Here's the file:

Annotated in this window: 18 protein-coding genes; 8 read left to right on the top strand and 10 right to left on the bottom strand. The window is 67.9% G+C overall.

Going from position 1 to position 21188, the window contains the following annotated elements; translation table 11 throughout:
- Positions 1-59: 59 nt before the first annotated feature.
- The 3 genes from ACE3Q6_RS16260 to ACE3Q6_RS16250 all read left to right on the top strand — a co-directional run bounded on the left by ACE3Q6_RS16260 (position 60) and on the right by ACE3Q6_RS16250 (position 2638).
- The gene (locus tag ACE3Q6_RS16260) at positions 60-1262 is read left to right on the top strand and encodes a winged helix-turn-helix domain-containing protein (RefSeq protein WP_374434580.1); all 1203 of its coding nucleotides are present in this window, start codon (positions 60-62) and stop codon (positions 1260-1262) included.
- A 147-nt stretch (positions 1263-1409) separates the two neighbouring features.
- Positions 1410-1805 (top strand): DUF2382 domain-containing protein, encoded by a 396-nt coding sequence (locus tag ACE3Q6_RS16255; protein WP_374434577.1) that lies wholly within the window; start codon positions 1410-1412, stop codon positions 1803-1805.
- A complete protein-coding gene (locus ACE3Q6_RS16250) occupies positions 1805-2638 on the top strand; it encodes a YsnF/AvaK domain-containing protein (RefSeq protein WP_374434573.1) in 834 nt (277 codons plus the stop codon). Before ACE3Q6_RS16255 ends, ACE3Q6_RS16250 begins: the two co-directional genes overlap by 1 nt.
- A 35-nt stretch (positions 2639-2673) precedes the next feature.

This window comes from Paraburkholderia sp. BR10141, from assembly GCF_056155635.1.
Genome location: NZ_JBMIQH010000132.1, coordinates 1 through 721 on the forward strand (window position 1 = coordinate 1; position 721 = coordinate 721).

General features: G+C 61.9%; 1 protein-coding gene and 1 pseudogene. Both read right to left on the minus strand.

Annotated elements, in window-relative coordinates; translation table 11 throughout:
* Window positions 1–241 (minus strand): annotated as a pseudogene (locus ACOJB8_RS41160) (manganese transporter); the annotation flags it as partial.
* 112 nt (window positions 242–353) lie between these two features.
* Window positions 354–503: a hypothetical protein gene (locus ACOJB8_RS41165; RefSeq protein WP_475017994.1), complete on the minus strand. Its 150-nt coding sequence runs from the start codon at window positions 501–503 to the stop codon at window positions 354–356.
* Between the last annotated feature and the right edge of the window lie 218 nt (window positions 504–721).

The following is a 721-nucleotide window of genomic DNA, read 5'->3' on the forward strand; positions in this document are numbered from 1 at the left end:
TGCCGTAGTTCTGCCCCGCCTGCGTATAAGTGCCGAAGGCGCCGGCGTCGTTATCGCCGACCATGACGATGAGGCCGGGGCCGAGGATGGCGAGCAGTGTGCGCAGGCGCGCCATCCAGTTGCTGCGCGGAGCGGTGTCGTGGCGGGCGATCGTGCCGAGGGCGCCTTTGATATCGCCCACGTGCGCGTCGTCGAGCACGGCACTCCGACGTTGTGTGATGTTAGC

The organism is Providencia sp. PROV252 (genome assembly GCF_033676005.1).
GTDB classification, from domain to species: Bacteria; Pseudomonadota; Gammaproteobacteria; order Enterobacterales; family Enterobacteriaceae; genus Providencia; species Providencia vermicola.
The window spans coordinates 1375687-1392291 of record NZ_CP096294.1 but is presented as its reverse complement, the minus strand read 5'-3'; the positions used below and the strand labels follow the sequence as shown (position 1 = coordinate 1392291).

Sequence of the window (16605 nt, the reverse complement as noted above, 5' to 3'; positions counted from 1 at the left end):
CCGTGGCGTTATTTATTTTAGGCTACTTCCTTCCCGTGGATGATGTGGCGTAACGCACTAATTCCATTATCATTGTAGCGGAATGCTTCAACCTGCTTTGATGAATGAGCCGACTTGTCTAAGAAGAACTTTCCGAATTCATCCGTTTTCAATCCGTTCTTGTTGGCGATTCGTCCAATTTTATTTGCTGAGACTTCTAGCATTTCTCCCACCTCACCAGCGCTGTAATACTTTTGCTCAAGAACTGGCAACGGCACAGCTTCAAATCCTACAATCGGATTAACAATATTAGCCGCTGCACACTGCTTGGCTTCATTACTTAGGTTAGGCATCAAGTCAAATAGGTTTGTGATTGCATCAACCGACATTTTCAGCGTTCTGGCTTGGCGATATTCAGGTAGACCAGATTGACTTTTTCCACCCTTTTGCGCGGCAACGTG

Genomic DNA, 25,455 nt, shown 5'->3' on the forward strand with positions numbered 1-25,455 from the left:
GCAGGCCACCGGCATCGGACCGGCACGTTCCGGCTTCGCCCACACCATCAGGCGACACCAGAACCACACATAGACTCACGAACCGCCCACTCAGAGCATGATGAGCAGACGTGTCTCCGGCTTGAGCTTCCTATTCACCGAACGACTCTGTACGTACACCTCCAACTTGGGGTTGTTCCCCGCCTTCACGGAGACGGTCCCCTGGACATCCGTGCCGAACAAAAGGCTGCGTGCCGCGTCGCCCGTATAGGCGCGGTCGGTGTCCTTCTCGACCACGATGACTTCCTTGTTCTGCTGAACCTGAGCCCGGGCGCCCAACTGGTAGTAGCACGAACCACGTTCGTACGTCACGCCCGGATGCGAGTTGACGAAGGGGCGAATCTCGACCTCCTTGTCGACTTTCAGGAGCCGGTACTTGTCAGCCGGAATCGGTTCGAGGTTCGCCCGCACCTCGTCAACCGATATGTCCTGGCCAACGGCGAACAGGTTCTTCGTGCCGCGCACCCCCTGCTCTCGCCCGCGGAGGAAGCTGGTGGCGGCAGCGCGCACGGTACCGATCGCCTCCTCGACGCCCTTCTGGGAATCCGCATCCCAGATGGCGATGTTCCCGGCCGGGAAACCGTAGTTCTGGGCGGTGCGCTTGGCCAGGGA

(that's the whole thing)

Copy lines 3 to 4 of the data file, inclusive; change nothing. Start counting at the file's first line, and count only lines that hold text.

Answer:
- Positions 1-59: 59 nt before the first annotated feature.
- The 3 genes from ACE3Q6_RS16260 to ACE3Q6_RS16250 all read left to right on the top strand — a co-directional run bounded on the left by ACE3Q6_RS16260 (position 60) and on the right by ACE3Q6_RS16250 (position 2638).